But, Jennings then said, there is the second, very well known “Houston” quote as well: “Houston, we have a problem!”

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CC/Ashley Dace
The plan for “renewables” includes the designation of 1,000 square miles in the Gulf of Mexico for thousands of offshore wind turbines. Dejean is campaigning for a return to baseload sources that will function 24/7 year round.

Joel Dejean began his comments by relating what he and Jennings had been doing back before the “Texas Freeze” electricity blackout hit in February 2021. Dejean and Jennings gave testimony before the Houston City Council and Mayor Sylvester Turner on February 9, 2021, detailing the danger of focusing the power grid on “renewables” such as wind and solar. The proper scientific approach, Dejean stressed, involves the concept of “energy flux density”—the power of energy to do work and the organization of that power and effort in ever more efficient technologies. Most importantly, work must succeed in bringing on new power sources like thermonuclear fusion.

Not only were there no questions at that Houston City Council meeting, but on February 15th, one week later, the power grid collapsed. It went into a brutal 48-72 hour shut down, affecting 90% of Texans on the grid, and taking far too many lives. But still, there were no questions asked.

Next, in April and May 2021, Dejean recounted, he participated in two trips to Austin, going to the state capitol, delivering the dossier, “The Great Leap Backward: LaRouche Crushes the Green New Deal” (issued by The LaRouche Organization, March 2021), and exposed the Green Deal agenda as a core function of the financial bailout—‘The Great Reset.’ Again, there was a glaring lack of response from the government and both mainstream parties. There was agreement from many individuals, but a lack of courage to step up and act.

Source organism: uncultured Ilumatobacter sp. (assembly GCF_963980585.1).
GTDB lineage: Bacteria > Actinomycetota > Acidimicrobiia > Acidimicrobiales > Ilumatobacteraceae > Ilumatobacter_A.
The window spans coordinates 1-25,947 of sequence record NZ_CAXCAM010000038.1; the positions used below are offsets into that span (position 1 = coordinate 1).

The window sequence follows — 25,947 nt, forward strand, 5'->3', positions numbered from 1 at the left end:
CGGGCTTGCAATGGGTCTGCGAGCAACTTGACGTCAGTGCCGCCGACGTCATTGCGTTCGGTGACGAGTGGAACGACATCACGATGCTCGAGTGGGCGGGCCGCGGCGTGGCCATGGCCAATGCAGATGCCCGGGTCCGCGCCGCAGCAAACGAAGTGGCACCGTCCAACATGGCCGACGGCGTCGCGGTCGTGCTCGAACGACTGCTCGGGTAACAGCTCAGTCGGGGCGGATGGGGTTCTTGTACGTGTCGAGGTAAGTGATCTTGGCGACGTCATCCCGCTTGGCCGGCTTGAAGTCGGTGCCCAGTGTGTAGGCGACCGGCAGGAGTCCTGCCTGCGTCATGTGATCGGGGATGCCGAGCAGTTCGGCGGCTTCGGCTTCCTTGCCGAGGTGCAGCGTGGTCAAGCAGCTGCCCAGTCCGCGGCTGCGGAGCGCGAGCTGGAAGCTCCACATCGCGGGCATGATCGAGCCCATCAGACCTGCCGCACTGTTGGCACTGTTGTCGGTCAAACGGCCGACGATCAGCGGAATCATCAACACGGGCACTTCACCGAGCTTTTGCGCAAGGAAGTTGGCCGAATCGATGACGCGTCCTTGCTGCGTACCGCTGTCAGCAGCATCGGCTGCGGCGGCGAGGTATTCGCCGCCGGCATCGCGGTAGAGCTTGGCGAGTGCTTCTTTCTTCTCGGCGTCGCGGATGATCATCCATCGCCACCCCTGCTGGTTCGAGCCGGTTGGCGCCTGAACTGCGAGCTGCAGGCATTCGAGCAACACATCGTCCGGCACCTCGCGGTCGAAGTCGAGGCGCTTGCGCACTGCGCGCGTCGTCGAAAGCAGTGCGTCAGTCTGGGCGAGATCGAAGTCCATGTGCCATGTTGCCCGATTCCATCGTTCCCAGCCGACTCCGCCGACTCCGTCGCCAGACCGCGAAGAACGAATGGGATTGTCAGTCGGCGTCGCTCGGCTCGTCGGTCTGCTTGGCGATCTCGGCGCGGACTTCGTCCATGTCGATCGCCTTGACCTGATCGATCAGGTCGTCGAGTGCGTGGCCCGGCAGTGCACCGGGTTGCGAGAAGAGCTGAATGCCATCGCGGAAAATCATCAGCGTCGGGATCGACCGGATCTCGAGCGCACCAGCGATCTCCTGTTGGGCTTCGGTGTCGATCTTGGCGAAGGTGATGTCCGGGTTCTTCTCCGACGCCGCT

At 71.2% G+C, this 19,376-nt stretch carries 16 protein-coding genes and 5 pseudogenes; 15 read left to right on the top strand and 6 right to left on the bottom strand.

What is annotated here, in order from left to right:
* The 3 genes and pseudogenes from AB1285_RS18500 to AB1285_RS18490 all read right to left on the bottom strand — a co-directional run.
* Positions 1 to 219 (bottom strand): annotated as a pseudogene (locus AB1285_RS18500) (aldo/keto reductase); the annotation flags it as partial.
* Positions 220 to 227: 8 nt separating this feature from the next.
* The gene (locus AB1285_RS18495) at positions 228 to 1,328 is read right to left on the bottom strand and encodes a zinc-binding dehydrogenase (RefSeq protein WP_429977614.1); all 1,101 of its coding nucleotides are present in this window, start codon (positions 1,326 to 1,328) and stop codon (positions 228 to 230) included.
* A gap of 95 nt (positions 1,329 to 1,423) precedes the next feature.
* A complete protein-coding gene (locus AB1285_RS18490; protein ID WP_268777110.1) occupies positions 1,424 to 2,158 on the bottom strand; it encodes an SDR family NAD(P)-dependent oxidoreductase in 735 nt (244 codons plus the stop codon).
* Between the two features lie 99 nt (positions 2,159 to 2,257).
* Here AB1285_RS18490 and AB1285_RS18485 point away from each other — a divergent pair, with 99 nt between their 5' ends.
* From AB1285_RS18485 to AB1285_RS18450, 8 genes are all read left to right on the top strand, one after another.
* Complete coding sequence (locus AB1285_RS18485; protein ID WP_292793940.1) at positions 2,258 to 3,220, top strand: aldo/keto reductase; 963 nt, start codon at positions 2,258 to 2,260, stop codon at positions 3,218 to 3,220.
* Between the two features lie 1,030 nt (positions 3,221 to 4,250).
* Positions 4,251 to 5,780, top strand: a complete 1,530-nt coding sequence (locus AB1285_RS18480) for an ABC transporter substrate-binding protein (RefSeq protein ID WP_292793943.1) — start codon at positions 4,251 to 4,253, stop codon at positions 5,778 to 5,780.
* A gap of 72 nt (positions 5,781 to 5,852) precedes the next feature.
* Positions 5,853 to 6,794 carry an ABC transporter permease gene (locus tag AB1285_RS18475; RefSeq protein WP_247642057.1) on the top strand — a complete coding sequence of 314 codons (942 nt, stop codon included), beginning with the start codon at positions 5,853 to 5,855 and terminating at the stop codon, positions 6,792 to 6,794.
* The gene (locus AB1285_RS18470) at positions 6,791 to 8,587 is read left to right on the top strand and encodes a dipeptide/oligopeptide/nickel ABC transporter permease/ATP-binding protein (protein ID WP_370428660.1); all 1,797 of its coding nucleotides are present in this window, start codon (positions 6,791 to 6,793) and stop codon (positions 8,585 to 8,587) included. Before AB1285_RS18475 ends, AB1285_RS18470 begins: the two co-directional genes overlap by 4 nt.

Dejean ended his opening remarks by reemphasizing his determination to return to principles and science to guide policy, especially to pursue the frontiers of scientific search exemplified by the recent deployment and activation of the James Webb Space Telescope, and the challenge of the development of nuclear fusion power. He pointed again to the flawed thinking and intention in the Malthusian outlook by quoting University of Texas–Austin Emeritus Professor Robert Jensen. As a full advocate of all “climate-change” matters, Jensen recently said we must be honest and admit the fact that renewable resources cannot support 8 billion people on this Earth, so therefore, we must set a more real carrying capacity at 4-6 billion. Moreover, there are many among Dr. Jensen’s friends and collaborators who would say that figure is much too high.

Neil Frank: Get Real on Energy, Climate Science

Dr. Frank picked up on Dejean’s comments regarding the shutdown of the Texas electricity grid in February 2021, relating that the real problem with storm systems, hot or cold, is that the system often “parks” above an area and then there is no wind. Another factor is that the blades must be tethered in major storms to avoid damage. The intrinsic problem with wind is its instability and variability.

Regarding CO2 being the controlling climate factor, he dismissed it as insignificant. Frank first used a vivid analogy. Think of a 100,000-capacity football stadium as representing the components of the atmosphere, he said, and assign seats according to each component’s proportion in the atmosphere. Nitrogen would fill 70,000 seats, oxygen 20,000. CO2 would get 40 seats! Dr. Frank then focused on the positive effects of CO2. For example, when greenhouses increase the amount of CO2 by three times to 1200 parts per million, the effects include thriving plant life.